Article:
Google has a good thing going in Google Reader, but the overhaul unveiled yesterday is both ugly and problematic.
Google Reader is one of my favourite Google tools. The RSS feed tool became invaluable to me when I was a budding journalism student a few years ago, and I've used it every day since to keep on top of news and blogs from across the world.
Even though the Reader was getting a bit visually dated by Google standards, especially since Gmail and Google Docs all received updates recently, Reader worked the way it was. That was until yesterday, when a cosmetic revamp came into effect.
To my horror at opening Reader yesterday, the page looked as if Google had become a bit carried away with the white-out, making the new Reader blindingly white and anything but readable. It wasn't just that, however; Google had also removed the sharing function in favour of integrating Google Reader with Google+.
I'm an early adopter of Google+, so having my shared items go through its fledgling social network is not that big of an issue for me. Thanks to the changes, however, I no longer see the shared content of friends of mine who were on Google Reader but aren't on Google+.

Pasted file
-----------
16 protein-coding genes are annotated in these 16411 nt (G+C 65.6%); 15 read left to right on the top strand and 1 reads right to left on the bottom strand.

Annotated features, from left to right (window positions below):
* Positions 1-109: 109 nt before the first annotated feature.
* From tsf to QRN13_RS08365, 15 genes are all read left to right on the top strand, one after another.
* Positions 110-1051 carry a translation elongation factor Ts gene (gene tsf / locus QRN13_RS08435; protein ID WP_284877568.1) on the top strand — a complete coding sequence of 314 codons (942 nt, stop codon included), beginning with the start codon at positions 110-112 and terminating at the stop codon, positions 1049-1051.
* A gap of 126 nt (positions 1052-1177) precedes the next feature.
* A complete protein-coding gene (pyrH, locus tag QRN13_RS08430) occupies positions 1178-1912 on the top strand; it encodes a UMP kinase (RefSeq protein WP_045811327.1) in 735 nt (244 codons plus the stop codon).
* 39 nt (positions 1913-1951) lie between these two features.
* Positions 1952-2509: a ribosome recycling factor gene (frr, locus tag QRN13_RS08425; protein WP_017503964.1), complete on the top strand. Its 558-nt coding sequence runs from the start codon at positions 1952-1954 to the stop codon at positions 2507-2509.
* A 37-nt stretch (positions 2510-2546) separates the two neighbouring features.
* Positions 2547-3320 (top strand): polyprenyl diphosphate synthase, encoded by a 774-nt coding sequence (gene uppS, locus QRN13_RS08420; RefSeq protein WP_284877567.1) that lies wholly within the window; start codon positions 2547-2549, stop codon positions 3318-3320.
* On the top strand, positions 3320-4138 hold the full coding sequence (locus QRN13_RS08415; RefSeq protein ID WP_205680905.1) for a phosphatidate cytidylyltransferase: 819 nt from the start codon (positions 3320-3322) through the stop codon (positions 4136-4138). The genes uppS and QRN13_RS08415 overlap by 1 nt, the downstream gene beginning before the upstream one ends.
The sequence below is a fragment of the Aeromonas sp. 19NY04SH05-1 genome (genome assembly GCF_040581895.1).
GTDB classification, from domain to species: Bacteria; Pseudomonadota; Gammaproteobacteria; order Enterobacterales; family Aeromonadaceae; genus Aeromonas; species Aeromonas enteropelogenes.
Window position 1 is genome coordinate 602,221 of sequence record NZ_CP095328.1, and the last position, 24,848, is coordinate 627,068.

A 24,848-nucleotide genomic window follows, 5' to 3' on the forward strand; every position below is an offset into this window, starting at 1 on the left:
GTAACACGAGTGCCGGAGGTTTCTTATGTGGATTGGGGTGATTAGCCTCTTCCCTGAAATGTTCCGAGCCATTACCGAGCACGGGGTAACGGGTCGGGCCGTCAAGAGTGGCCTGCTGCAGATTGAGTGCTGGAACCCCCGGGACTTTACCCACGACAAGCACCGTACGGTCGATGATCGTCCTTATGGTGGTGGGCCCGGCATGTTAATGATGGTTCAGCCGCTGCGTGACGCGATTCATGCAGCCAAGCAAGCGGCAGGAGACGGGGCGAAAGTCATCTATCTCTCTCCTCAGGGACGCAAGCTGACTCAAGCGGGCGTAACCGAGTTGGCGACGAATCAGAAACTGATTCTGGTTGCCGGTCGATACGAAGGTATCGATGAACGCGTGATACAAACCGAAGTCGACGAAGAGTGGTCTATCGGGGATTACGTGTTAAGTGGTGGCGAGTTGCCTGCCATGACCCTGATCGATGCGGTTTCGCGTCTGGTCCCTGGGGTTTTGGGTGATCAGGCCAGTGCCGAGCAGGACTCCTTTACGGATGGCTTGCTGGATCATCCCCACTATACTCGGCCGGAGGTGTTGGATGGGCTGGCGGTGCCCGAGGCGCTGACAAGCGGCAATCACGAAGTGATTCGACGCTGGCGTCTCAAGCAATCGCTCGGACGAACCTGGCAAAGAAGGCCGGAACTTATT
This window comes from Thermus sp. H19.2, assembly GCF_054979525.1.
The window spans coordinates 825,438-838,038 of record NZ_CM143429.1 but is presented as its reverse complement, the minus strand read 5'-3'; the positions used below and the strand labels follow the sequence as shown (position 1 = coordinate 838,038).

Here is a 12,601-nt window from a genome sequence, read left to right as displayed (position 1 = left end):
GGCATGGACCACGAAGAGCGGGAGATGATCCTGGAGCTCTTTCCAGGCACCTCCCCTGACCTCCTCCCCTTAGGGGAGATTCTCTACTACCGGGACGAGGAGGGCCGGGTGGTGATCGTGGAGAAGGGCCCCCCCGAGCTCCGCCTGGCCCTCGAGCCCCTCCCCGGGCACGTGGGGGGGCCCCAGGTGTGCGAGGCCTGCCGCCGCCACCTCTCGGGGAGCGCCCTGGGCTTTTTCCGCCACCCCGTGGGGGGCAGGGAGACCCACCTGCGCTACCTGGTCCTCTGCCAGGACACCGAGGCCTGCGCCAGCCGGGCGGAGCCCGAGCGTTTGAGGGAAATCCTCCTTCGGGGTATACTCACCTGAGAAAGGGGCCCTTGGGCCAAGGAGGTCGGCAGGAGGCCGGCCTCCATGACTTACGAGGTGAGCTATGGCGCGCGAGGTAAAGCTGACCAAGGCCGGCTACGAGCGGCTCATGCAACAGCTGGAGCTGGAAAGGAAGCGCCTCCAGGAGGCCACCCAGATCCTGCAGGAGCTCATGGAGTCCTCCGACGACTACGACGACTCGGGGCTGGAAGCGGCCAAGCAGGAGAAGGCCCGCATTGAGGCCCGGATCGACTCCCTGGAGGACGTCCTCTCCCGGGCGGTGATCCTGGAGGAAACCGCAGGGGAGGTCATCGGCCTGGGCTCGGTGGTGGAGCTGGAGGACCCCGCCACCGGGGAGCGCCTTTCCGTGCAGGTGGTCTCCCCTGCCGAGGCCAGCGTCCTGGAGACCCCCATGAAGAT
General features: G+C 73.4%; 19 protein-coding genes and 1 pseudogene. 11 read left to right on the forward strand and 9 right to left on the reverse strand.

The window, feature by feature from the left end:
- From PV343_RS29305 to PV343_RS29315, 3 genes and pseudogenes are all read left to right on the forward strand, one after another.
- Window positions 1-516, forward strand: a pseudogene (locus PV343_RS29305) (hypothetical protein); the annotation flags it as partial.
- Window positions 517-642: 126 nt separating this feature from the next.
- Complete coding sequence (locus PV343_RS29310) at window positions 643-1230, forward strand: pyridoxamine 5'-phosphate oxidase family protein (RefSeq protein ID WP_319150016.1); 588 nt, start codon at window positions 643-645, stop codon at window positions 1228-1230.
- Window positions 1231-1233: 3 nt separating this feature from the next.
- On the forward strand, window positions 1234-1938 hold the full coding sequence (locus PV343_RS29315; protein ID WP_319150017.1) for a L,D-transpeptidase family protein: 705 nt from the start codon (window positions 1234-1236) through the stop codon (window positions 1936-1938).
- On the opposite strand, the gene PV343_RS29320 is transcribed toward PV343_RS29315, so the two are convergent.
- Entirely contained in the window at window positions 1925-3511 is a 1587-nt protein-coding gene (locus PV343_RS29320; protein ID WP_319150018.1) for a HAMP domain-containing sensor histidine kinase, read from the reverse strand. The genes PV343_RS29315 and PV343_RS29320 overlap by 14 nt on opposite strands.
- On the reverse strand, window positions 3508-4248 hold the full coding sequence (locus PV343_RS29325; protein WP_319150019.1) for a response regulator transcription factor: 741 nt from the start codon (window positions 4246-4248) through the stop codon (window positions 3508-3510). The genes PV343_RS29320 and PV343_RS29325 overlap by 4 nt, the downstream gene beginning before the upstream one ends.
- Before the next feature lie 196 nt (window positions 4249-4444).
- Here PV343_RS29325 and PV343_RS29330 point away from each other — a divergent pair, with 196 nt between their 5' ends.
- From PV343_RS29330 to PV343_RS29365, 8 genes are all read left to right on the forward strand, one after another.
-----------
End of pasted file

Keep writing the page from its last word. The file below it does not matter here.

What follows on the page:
Angus Kidman at Lifehacker also has complaints about the new design, and has detailed some of the concerns he has with the redesign of Google Reader. Two of Kidman's issues relate to scrolling and article organisation on the home page of Google Reader, which I've always skipped to look directly at the items in my Reader feed.
As with the recent changes to Facebook, it's quite easy to dismiss complaints about changes to the user interface of a free service as just another #firstworldproblem, but given that there seems to have been widespread complaints about the redesign in just 24 hours, I hope Google is listening.
Unfortunately, if the blog post announcing the redesign is anything to go by, Google's attitude of "like it or leave" seems to be carrying over from Google+ to Google Reader:
We hope you'll like the new Reader (and Google+) as much as we do, but we understand that some of you may not. Retiring Reader's sharing features wasn't a decision that we made lightly, but, in the end, it helps us focus on fewer areas, and build an even better experience across all of Google.
For now, I'll probably just stick to using apps for Google Reader, with Reeder for the iPhone and iPad being — by far — my favourite.
What do you think of the changes to Google Reader? Do you use any alternatives?